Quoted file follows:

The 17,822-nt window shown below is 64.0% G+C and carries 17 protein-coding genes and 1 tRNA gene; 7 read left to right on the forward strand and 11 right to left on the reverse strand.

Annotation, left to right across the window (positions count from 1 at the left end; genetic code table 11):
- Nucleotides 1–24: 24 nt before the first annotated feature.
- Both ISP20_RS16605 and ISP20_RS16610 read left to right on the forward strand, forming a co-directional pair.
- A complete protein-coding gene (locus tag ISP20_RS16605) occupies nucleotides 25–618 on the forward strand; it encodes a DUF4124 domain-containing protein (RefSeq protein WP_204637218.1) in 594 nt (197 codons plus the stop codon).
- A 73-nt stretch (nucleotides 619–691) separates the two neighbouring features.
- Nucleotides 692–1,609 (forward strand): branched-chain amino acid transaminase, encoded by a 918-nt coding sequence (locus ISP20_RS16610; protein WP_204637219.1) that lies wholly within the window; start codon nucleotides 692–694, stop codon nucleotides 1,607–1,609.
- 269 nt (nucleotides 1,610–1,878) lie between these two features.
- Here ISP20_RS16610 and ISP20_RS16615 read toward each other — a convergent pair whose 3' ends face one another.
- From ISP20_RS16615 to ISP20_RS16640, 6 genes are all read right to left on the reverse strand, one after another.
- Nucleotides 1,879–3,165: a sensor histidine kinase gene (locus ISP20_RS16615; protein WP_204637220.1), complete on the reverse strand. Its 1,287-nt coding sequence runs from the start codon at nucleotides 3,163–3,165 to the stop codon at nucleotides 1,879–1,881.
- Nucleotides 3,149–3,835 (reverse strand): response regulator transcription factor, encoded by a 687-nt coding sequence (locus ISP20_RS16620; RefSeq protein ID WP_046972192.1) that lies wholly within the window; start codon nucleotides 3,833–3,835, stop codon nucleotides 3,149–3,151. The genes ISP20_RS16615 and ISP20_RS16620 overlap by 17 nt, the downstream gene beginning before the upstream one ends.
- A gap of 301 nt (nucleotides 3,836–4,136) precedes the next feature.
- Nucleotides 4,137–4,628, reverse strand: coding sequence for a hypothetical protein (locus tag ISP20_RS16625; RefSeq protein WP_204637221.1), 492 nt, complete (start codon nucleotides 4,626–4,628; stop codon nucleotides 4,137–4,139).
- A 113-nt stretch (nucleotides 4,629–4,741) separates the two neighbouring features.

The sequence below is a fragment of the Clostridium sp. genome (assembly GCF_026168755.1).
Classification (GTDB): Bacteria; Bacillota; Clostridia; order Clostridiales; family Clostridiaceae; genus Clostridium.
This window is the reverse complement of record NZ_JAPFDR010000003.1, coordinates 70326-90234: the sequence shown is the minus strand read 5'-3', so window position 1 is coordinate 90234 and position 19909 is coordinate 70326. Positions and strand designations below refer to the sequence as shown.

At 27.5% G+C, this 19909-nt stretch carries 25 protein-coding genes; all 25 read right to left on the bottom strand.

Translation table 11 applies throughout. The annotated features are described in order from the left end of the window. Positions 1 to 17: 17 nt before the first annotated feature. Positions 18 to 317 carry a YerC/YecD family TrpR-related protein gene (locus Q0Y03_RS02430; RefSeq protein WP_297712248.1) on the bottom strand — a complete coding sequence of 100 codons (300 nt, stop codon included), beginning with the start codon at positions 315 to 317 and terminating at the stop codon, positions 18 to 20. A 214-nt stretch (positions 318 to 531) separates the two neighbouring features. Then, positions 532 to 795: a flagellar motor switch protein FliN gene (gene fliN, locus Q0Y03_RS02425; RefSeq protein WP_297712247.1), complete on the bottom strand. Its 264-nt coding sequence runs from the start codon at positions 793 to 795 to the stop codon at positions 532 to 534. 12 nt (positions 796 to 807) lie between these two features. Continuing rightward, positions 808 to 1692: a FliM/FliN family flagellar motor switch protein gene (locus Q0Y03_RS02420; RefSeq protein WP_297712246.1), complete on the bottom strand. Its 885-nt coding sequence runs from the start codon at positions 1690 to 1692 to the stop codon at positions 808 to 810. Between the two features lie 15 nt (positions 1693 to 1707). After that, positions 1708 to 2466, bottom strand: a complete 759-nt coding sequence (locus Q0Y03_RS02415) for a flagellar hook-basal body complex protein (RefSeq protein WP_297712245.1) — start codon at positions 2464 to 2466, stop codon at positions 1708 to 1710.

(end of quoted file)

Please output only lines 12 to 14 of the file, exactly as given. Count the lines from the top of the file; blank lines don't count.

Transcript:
- Nucleotides 3,149–3,835 (reverse strand): response regulator transcription factor, encoded by a 687-nt coding sequence (locus ISP20_RS16620; RefSeq protein ID WP_046972192.1) that lies wholly within the window; start codon nucleotides 3,833–3,835, stop codon nucleotides 3,149–3,151. The genes ISP20_RS16615 and ISP20_RS16620 overlap by 17 nt, the downstream gene beginning before the upstream one ends.
- A gap of 301 nt (nucleotides 3,836–4,136) precedes the next feature.
- Nucleotides 4,137–4,628, reverse strand: coding sequence for a hypothetical protein (locus tag ISP20_RS16625; RefSeq protein WP_204637221.1), 492 nt, complete (start codon nucleotides 4,626–4,628; stop codon nucleotides 4,137–4,139).